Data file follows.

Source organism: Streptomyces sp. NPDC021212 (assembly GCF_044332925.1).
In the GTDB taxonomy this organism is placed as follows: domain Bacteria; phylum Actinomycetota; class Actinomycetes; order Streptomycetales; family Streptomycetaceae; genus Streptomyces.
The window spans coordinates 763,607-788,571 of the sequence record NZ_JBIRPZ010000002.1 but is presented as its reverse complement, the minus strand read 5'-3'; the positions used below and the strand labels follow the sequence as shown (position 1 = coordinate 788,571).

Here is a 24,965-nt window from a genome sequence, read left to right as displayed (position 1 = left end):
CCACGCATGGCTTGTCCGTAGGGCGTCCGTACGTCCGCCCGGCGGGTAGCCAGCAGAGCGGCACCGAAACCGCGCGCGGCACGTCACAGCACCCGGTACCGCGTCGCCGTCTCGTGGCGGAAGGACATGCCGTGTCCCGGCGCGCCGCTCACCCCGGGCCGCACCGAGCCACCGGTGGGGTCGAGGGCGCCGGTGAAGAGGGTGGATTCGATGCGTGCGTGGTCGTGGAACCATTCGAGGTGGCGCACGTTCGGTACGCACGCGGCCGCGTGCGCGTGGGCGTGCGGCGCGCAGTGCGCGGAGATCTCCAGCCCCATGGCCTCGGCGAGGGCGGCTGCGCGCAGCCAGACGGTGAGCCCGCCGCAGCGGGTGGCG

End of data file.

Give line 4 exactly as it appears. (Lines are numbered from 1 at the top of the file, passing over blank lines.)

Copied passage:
Here is a 24,965-nt window from a genome sequence, read left to right as displayed (position 1 = left end):